Full Review of the 2012 Honda Pilot
It’s that time of your life where owning a car just isn’t cutting it anymore. Your family and all their stuff just doesn’t seem to fit comfortably anymore, or they don’t physically fit anymore. There are a large number of vehicles and manufacturers ready to provide for you. More and more families are shying away from the traditional minivan, especially men, and big SUVs are losing their appeal as fuel costs go up and up. So today the crossover is king, but crossover styling is geared more towards the female buyer rather than male. The Honda Pilot is a good alternative in this category as it’s styling is more rugged and boxy.
It’s been awhile since I’ve driven a Pilot. The last time I was in one was 2008 driving the last year of the first generation. Much has changed with the Pilot since then, including it’s size. From what I remember back then, the Pilot seemed small for a 3-row SUV. Fitting 3 adults in the middle row was uncomfortable to put it lightly, and the rear seats were only good for children under 10.
Inside the 2012 Pilot:
Inside the Pilot today is a different story. The middle row easily fits 3-adults in comfort. The rear seats are still options that should be reserved for children, but in a pinch you can transport a co-worker, maybe one you’re not too fond of, to lunch. It’s not particularly larger than other SUVs in its class, like the GMC Acadia or Ford Explorer, but the way the interior is laid out, it feels like you’re in a more open space giving you the sense of a more roomy environment.
Interior quality has improved as well, but still lacks behind most of its competition. While you do get some soft touch materials and the leather is okay, most of the interior is made up of hard plastics. There are lots of nooks and pockets for storage, which is nice in a family vehicle.
The gauge cluster was probably one of the cooler things about the interior of the Pilot. The gauges were backlit with the needle behind the numbers on the gauge. The screen for the infotainment system and navigation system was a good size and had some good looking menus, but it wasn’t a touchscreen. The controls for the screen where at the base of the dash, right behind the gear shifter. These were not only uncomfortable to access, they were also not very intuitive. It was difficult to figure out how to perform certain tasks to the point where we had to give up on some.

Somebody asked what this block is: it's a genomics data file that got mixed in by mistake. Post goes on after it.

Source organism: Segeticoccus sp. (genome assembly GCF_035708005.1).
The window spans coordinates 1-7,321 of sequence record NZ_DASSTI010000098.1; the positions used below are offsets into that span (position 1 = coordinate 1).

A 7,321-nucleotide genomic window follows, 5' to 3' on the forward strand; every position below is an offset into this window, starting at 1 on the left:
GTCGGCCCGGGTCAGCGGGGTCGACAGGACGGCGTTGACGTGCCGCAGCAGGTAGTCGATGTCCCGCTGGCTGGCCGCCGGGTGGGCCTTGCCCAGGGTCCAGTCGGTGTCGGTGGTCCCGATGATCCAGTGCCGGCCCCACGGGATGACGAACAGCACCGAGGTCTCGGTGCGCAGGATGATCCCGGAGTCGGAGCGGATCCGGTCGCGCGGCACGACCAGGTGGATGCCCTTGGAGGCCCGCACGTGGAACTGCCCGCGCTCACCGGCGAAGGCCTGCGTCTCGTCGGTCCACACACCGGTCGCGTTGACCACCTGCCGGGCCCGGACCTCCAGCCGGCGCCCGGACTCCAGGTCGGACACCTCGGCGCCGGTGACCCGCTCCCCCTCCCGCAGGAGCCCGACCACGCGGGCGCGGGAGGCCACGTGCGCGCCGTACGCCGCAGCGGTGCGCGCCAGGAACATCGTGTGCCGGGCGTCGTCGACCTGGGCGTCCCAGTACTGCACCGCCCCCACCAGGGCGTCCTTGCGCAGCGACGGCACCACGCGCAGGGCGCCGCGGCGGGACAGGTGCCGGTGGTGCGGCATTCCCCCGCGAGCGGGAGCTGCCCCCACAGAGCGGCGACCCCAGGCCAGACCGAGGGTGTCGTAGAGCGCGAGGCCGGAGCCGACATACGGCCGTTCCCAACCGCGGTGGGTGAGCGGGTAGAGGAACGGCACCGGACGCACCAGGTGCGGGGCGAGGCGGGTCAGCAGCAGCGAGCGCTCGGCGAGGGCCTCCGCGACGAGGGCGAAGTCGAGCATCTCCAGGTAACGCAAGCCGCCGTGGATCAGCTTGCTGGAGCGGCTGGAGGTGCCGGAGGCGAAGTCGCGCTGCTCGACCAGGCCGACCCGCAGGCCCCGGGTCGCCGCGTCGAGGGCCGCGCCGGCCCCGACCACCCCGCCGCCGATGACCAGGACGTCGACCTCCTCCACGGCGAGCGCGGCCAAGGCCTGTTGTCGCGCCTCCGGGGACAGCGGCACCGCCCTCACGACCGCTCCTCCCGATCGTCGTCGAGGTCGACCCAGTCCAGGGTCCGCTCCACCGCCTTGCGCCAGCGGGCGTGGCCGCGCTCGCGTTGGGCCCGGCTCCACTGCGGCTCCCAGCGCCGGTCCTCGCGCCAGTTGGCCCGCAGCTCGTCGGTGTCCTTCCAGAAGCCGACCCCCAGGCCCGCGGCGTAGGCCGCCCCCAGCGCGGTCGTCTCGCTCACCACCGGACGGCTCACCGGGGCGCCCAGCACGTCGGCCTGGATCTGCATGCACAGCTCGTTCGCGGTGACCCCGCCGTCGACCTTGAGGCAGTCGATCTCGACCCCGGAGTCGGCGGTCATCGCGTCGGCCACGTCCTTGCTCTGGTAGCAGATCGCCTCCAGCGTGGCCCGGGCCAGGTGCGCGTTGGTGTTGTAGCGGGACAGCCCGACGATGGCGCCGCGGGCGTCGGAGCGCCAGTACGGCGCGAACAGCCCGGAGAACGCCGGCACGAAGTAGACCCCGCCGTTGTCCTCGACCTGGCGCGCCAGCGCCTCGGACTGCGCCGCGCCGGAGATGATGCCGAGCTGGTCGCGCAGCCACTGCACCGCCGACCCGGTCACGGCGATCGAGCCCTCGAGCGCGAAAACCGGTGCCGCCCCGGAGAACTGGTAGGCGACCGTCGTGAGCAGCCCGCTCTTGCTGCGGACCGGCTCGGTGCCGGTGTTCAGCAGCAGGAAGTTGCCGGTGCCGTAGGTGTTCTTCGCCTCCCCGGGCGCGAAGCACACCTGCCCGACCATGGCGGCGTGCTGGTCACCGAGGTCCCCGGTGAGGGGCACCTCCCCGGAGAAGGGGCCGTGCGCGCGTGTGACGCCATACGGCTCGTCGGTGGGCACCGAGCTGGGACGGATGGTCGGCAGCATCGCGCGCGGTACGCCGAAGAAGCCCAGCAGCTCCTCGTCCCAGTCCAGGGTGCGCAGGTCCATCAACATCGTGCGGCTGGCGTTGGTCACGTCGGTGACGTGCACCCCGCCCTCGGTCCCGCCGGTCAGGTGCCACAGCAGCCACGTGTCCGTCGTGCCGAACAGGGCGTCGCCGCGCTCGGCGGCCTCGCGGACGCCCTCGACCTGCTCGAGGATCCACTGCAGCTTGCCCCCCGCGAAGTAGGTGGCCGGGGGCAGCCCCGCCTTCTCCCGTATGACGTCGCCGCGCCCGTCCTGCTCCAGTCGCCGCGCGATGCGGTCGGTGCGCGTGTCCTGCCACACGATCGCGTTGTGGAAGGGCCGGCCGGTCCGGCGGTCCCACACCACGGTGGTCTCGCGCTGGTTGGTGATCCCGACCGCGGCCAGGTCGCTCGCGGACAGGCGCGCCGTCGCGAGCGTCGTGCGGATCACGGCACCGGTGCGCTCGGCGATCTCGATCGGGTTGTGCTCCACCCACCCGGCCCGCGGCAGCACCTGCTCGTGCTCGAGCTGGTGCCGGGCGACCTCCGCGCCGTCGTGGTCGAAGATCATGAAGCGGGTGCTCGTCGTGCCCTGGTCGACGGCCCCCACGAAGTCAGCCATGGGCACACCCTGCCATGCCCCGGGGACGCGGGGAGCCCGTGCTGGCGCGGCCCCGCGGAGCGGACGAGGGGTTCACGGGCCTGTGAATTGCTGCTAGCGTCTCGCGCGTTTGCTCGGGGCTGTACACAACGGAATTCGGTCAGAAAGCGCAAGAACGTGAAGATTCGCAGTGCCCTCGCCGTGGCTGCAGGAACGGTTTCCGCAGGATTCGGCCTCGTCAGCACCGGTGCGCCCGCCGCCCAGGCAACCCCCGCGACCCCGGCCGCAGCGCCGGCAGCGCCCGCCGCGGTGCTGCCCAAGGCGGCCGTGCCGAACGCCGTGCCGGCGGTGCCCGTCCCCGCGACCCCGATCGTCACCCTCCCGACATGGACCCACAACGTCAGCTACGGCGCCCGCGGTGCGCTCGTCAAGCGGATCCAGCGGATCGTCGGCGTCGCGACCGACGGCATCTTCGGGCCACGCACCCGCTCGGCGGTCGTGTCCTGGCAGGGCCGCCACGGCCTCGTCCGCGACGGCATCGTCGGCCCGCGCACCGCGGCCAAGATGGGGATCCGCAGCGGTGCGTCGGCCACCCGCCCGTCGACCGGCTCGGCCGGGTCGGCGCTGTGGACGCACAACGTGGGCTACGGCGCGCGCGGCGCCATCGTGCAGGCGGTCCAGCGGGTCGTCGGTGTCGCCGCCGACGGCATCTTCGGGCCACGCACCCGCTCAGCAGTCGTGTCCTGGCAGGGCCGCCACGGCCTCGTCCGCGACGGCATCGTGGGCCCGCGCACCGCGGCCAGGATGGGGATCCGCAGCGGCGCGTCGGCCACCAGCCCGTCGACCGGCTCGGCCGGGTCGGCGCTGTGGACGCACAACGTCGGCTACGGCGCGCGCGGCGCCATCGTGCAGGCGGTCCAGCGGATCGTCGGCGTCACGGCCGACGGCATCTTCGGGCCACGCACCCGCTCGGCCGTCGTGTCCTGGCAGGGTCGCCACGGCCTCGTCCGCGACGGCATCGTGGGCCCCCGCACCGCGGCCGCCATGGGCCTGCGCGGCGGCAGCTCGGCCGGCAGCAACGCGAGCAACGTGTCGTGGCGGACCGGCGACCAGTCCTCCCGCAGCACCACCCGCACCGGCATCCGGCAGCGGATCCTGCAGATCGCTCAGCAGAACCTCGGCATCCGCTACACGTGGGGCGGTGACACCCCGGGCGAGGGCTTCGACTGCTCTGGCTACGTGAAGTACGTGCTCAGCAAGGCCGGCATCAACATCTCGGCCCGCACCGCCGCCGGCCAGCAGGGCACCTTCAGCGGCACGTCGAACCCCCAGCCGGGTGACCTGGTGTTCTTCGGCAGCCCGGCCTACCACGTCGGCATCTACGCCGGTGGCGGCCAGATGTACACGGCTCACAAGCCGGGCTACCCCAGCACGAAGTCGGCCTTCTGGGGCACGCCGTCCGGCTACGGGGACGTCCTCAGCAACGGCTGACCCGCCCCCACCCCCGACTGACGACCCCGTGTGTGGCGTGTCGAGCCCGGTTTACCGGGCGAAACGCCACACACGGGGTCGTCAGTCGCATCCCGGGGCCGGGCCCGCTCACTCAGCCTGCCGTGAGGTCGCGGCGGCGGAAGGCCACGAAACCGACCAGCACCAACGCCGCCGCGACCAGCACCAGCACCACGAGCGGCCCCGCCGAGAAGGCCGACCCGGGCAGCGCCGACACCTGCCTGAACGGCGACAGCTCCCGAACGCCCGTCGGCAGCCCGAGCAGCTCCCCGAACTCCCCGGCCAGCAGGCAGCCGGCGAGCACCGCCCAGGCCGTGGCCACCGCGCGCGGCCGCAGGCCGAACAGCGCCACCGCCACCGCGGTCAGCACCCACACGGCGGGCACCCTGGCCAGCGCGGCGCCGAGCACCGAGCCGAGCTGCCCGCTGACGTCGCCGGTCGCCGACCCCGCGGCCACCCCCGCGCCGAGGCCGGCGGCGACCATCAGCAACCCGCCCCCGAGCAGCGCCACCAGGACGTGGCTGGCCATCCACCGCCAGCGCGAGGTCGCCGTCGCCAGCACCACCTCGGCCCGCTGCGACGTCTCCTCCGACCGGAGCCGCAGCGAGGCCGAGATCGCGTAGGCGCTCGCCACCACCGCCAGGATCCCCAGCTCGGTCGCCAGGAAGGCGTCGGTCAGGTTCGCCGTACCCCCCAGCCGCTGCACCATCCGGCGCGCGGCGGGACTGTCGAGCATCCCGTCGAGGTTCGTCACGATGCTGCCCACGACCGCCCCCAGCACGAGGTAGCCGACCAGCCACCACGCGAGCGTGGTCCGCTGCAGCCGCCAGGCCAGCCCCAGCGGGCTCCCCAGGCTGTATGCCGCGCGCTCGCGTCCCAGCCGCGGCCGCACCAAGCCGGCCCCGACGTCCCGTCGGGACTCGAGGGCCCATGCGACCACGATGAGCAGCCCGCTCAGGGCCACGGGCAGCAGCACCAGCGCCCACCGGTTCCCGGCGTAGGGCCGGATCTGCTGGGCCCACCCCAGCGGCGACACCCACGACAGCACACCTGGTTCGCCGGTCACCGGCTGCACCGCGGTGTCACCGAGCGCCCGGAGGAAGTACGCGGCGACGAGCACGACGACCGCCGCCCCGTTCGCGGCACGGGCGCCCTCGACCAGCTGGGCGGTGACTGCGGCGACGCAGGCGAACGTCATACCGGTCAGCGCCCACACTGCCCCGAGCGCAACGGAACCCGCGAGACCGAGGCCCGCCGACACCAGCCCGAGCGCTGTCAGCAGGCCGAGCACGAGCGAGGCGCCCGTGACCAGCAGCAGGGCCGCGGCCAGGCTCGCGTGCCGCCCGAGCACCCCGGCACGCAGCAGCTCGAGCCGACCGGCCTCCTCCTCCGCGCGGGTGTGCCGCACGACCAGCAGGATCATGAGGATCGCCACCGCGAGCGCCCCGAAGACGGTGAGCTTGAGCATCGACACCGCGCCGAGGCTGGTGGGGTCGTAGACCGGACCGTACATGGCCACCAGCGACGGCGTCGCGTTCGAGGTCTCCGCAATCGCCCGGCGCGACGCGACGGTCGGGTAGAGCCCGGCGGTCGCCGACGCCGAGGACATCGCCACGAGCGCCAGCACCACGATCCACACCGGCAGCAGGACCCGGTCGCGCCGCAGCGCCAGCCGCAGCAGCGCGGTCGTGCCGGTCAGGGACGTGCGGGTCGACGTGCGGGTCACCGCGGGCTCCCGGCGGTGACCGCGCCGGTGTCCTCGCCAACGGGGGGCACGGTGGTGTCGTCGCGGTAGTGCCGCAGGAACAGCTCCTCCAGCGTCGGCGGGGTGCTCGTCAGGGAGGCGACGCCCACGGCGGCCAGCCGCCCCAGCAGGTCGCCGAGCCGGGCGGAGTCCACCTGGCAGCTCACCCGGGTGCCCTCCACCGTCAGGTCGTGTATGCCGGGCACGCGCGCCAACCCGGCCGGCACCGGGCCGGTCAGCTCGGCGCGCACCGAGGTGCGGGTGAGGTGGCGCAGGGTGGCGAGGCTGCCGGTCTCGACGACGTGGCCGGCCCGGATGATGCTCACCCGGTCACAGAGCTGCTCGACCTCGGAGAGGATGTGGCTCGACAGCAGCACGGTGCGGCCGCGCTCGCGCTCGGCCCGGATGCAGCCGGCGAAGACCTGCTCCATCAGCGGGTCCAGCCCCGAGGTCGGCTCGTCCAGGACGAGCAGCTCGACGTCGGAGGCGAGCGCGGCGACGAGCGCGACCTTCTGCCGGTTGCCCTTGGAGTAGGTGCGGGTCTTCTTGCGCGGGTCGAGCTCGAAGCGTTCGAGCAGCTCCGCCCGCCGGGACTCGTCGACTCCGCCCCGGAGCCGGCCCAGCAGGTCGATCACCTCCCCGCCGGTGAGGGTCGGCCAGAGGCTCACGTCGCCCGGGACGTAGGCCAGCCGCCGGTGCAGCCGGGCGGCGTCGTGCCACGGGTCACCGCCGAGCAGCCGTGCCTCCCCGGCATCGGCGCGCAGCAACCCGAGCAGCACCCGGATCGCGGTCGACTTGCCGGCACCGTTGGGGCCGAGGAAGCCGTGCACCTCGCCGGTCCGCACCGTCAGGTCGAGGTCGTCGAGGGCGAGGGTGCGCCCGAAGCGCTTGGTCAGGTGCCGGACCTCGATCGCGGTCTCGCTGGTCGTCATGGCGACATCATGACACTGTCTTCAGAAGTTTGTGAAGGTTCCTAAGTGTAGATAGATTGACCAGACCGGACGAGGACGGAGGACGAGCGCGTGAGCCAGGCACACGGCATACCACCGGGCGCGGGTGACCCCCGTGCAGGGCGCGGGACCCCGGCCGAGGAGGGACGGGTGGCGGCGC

How’s the Power?
Powering the Pilot is Honda’s 3.5-liter V6 engine pushing 250-horsepower and 253-lb-ft of torque and is matched up with a 5-speed automatic transmission. This combination provides good power for day to day driving, even when packed full of your family and stuff. Our tester was equipped with all-wheel-drive, and although this is a crossover, it has good ground clearance. Honda provides a locker, as long as you keep under 18-mph, so it should be able to handle most of the off-roading families want to throw at it. If you’re looking for more serious off-roading, be sure to call up your friend with a Raptor or Jeep.
If you’re into towing, the Pilot may surprise you with it’s 4500-lbs of towing in the awd model. The fwd model’s rating is a much more lackluster number of 200-lbs. So if you plan to pull your family and your boat to the lake for a weekend of fun, you’ll want to stick with the awd option.
Driving down the road, the Pilot is quiet and provides a feel of quality. The biggest letdown when driving this crossover SUV is found in the steering. The steering is slow and vague. Most crossovers on the road these days have a stronger and tighter feel, much like the cars they are based on. The steering setup on the Pilot though feels more like older SUVs and trucks where you feel mostly disconnected from the road.
Competition and Pricing:
You can pick up a base Pilot for just over $30,000, which is more expensive than most base vehicle it competes with. Our tester though, was spec’d to the max and hit just over $42k, which is very competitive, if not better, than most of the competition. We’ve recently reviewed most of the offerings from the competition. The Ford Explorer is a great SUV with one of the nicest interiors you’re going to find in the segment today, but expect to shell out a little extra money to get the extra quality. The GMC Acadia has always been a very capable 3-row SUV, and now for 2013, you have great new styling and a vastly improved interior. The Dodge Durango is an aggressive looking SUV with room and interior quality, but can also be had with a HEMI V8. You may also want to look at the Toyota Highlander which is yet another practical competitor, but also lacks in interior quality.
Putting it all together, we’re left surprised at how much we actually liked the Honda Pilot. The steering feel and some interior quality were the real downers here, but when looking at a vehicle for the family, sometimes other options can take priority. The roominess and ride quality matched with thoughtful family-interior-ergonomics makes for a great family vehicle. Although the base vehicle may be a little more than it’s competition, getting an awd, 3-row SUV that does this much right, is very enticing.